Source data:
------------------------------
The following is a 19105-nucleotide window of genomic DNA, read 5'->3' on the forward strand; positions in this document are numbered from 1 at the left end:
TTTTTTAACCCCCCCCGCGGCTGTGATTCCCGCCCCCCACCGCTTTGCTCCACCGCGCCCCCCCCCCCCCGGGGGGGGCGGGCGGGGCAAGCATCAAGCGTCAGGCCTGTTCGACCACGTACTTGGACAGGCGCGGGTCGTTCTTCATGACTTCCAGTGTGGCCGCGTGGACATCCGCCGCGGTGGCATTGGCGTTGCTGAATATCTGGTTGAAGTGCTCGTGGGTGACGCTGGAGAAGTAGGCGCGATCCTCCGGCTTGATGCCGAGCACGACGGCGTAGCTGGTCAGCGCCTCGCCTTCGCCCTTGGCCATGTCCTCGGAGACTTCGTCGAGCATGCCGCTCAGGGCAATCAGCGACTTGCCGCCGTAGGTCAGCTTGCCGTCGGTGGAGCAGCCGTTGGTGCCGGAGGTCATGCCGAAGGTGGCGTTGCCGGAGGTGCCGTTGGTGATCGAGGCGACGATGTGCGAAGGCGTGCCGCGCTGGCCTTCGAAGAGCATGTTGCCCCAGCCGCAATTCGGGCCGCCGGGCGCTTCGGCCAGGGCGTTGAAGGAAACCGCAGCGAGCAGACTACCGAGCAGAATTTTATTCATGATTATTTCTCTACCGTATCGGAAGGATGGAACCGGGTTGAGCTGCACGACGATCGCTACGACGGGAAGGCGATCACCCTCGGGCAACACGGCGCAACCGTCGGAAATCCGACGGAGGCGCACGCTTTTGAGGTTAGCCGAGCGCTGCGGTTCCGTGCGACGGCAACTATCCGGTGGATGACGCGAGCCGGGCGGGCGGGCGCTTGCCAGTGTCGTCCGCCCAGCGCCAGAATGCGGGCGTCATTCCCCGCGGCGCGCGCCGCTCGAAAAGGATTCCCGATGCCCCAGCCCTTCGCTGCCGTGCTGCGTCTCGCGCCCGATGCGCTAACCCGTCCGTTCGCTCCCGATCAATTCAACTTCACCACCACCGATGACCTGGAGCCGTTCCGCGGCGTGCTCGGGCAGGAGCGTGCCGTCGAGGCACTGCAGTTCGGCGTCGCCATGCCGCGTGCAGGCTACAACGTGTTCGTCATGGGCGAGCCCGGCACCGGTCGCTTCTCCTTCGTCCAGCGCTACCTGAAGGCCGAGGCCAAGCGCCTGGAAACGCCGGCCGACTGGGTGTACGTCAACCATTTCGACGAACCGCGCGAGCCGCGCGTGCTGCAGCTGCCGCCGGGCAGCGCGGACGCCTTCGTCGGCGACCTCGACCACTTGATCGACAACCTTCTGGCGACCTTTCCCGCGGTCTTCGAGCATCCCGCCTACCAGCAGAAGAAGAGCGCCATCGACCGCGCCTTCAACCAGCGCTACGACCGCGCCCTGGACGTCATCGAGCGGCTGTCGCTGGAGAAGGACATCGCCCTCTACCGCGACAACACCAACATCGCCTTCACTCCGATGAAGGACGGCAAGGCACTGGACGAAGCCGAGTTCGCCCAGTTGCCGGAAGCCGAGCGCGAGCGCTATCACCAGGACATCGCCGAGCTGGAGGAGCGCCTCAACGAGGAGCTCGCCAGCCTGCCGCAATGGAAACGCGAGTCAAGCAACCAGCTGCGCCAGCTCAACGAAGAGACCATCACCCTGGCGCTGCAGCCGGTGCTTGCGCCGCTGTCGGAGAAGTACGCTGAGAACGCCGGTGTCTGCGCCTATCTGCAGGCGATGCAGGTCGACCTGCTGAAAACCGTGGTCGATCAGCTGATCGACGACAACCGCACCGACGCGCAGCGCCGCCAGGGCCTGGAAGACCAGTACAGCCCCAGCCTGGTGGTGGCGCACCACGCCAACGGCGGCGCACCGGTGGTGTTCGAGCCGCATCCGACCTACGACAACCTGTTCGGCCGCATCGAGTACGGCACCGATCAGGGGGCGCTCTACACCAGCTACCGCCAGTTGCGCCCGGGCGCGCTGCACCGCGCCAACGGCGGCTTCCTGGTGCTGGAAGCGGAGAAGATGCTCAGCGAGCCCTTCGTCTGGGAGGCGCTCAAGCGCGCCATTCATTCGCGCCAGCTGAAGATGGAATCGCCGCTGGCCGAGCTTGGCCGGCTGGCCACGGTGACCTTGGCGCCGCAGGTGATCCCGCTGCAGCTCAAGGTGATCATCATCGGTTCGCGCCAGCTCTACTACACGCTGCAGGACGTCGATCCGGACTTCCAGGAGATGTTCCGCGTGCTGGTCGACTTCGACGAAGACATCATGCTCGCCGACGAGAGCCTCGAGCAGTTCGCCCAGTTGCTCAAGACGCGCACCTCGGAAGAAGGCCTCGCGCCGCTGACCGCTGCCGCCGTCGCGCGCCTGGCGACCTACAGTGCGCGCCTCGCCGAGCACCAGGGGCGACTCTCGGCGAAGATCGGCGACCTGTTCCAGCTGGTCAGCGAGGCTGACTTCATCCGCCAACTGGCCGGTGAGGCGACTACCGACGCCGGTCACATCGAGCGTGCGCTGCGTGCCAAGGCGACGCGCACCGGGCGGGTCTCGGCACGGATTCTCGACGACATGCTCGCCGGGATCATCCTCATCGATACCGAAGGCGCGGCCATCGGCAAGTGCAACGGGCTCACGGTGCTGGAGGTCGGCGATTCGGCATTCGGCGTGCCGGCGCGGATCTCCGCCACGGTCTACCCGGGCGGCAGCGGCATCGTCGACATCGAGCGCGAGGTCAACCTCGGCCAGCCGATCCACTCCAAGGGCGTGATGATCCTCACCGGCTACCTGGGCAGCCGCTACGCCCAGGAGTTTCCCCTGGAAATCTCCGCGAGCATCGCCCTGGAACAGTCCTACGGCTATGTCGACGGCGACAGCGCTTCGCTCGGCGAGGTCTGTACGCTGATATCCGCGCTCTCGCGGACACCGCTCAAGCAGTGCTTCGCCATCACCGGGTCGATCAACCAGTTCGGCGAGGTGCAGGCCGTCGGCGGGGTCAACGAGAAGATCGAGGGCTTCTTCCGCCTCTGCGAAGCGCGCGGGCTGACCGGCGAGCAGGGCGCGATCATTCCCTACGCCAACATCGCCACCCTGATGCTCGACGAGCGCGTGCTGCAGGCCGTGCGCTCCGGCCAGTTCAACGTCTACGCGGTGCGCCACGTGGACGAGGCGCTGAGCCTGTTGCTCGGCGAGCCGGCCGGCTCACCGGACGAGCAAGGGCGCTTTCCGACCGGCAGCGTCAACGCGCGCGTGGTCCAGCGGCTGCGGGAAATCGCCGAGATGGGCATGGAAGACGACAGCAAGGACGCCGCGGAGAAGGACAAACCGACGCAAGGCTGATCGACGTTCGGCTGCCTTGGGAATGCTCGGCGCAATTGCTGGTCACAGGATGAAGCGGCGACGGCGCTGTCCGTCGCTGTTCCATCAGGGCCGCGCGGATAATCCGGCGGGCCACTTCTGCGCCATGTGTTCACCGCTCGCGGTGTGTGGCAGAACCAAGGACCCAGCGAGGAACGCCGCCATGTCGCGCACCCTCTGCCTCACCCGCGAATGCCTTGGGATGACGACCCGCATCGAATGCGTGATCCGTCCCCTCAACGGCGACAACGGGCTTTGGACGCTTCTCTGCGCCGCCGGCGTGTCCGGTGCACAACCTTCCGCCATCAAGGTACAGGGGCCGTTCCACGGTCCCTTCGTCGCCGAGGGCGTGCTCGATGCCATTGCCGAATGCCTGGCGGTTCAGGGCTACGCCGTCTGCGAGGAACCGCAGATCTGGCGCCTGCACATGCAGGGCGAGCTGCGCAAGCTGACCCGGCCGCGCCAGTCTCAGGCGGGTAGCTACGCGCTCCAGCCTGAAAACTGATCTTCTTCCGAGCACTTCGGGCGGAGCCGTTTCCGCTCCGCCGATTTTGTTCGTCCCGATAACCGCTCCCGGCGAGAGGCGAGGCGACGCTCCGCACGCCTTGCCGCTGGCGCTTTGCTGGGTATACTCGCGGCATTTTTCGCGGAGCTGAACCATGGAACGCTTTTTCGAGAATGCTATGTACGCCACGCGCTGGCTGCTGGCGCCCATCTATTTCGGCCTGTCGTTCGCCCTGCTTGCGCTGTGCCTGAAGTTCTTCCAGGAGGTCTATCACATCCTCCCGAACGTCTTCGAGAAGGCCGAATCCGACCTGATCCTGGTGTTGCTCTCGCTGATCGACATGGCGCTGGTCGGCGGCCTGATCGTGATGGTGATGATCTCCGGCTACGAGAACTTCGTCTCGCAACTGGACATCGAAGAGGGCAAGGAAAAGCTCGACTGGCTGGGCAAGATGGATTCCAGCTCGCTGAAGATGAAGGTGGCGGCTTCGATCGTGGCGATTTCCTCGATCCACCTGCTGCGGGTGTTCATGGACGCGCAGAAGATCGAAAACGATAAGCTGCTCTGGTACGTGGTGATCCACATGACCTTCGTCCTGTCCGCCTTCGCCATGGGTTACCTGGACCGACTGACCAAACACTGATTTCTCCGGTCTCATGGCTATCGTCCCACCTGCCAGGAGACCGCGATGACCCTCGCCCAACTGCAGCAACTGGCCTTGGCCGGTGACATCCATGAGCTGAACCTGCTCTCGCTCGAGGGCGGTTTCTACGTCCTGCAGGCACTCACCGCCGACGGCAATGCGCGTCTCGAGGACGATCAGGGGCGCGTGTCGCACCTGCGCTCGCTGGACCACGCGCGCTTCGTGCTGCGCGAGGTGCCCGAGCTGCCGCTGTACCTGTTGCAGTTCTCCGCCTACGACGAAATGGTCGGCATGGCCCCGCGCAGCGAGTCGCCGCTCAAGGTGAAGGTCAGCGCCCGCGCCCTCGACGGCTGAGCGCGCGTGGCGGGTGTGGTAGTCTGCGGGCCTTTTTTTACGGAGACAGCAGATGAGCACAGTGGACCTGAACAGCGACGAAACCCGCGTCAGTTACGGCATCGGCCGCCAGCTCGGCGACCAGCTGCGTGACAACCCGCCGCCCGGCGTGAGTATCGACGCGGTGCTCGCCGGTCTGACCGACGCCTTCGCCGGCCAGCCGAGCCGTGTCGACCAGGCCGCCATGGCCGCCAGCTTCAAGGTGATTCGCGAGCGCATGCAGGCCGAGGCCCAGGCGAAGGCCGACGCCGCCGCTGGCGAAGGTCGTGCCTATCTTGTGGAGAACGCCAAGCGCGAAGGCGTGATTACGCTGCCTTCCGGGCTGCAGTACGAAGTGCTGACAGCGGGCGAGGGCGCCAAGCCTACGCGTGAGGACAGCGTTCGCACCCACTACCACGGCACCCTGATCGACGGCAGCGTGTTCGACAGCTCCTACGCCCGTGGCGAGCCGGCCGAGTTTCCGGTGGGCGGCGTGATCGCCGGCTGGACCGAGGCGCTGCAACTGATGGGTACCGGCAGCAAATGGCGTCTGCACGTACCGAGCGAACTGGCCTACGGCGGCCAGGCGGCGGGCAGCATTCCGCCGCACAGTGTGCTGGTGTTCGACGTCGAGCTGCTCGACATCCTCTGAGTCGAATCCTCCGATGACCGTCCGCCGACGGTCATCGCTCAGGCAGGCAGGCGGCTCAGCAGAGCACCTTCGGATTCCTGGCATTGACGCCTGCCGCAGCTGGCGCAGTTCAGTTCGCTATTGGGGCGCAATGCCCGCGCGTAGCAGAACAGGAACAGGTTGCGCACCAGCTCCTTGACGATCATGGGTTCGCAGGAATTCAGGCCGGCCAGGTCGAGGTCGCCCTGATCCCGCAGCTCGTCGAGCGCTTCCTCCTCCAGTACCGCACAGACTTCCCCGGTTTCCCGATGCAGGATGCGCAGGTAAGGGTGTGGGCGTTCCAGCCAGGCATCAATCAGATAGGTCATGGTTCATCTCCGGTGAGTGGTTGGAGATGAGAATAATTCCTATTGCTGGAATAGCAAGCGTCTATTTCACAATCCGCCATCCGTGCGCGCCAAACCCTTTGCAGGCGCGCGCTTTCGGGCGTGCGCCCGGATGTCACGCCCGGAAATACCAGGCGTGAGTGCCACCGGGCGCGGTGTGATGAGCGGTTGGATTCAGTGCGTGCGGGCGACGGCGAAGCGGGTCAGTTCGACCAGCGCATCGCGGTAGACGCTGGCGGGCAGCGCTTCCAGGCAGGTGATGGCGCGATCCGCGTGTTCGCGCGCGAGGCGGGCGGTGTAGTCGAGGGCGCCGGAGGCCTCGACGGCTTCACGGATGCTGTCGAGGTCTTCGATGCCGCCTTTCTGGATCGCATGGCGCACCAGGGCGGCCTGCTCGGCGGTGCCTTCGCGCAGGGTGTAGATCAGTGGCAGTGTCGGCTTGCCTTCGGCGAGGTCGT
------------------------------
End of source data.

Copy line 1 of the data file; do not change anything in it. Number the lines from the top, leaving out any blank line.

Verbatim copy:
The following is a 19105-nucleotide window of genomic DNA, read 5'->3' on the forward strand; positions in this document are numbered from 1 at the left end: